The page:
Applications for the PAM-2500
Light Saturation Curves of the Apparent Electron Transport Rate
A major application of PAM-2500 fluorometers in ecophysiology is the fast and reliable analysis of the photosynthetic performance of plants.
Two important parameters for characterizing photosynthesis are the maximum quantum yield for whole chain electron transport (“alpha”, at low light intensities) and the maximum electron transport capacity (“ETRmax”, at light saturation).
To evaluate the alpha and ETRmax, apparent electron transport rates (ETR) are derived from effective quantum yields of photosystem II (ΔF/Fm' or Y(II)) according to ETR = Y(II) x PAR x 0.42.
In this equation, the PAR corresponds to the quantum flux density of photosynthetically active radiation, and the 0.42 is the product of light absorptance by an average green leaf (0.84) times the fraction of absorbed quanta available for photosystem II (0.5).
Polyphasic Fluorescence Rise Upon Onset of Saturating Light
The fast acquisition mode of the PAM-2500 enables recording of rapid fluorescence kinetics with 10 µs time resolution. This high time resolution is achieved with pulse modulated signals.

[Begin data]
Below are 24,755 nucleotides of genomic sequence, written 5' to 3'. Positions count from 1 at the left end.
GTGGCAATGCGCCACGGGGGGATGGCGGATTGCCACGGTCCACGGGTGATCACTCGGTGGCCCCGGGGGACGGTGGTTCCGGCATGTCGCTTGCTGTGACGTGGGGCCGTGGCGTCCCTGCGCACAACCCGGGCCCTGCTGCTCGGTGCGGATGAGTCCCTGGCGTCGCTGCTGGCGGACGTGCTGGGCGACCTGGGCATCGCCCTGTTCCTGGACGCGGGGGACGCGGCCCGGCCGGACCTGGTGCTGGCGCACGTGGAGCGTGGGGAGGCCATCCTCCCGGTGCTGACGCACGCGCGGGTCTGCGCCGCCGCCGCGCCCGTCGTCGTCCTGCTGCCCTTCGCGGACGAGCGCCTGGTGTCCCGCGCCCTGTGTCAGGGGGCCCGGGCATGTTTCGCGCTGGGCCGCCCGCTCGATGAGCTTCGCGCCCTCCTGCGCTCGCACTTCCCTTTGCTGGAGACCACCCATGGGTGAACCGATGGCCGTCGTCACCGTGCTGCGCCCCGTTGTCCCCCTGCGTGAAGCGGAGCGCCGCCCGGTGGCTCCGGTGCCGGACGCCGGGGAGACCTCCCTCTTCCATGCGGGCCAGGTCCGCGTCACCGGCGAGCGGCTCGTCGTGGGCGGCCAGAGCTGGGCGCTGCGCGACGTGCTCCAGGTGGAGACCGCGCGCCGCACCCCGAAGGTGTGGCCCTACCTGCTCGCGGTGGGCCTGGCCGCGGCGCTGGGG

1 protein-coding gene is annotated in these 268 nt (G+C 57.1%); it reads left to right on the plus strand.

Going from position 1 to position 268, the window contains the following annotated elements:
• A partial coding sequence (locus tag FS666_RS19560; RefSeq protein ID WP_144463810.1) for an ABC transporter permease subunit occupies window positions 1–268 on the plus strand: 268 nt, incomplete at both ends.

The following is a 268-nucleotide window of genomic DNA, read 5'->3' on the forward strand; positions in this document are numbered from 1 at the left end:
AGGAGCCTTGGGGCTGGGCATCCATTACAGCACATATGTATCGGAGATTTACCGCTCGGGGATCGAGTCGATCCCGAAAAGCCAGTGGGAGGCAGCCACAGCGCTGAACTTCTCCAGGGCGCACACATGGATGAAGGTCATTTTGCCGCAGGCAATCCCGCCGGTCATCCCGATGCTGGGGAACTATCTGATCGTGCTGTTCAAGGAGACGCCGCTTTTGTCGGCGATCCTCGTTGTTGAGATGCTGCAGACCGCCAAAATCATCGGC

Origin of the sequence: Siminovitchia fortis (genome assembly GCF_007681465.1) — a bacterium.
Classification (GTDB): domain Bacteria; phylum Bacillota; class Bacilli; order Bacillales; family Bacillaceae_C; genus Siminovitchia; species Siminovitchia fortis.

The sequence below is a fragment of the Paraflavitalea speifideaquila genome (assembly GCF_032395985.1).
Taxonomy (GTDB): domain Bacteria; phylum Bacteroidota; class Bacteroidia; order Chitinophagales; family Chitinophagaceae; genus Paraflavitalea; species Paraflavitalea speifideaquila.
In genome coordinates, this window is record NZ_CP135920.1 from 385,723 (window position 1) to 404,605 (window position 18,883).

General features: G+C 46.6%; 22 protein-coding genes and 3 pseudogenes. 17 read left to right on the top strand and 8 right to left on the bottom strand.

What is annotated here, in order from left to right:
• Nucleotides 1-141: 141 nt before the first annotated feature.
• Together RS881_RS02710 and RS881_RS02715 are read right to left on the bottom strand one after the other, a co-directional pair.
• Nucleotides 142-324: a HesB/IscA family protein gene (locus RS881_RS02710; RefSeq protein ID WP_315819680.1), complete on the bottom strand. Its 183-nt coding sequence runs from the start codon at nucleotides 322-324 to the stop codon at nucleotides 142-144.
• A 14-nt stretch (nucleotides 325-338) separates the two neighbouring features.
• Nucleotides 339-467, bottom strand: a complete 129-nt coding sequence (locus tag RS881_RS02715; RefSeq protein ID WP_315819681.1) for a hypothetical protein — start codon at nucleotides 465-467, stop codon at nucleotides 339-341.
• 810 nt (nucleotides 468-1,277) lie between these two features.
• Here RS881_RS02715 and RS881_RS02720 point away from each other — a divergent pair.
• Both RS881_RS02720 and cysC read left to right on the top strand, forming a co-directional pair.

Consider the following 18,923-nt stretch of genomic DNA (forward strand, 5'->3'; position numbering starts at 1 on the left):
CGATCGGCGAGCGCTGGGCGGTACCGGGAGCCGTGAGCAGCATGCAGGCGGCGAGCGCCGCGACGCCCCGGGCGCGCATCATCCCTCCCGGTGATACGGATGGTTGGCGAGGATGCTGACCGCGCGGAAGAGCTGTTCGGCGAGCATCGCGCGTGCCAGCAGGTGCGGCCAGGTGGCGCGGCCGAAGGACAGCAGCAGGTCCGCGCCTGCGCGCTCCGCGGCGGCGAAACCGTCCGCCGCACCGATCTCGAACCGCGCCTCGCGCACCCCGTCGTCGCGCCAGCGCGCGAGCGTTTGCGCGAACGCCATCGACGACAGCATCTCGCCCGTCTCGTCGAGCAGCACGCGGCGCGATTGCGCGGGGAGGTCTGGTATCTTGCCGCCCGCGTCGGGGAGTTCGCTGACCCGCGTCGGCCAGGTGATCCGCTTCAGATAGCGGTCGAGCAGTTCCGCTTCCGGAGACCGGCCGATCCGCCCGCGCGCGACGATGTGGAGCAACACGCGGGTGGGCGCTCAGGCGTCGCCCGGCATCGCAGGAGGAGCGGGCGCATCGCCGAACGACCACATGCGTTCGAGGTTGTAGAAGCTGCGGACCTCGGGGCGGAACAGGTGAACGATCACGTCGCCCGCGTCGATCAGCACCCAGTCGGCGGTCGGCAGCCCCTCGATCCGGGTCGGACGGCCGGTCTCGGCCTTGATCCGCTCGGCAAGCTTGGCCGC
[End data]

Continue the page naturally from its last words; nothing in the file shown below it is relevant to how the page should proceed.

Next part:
This means that the fast kinetics of fluorescence yield is measured and, consequently, that signal amplitudes from different experiments can be directly compared irrespective of light intensity and sample geometry.
The same saturating light that serves for saturation pulses can also be used for measuring the polyphasic fluorescence rise kinetics. This type of kinetics provides valuable information on the properties of PS II and the state of its primary and secondary acceptor pools.
With a dark-acclimated sample, four characteristic levels of fluorescence yield can be distinguished in a plot with logarithmic time scale: Fo, I1, I2 and Fm (alternatively also denoted O, J, I and P).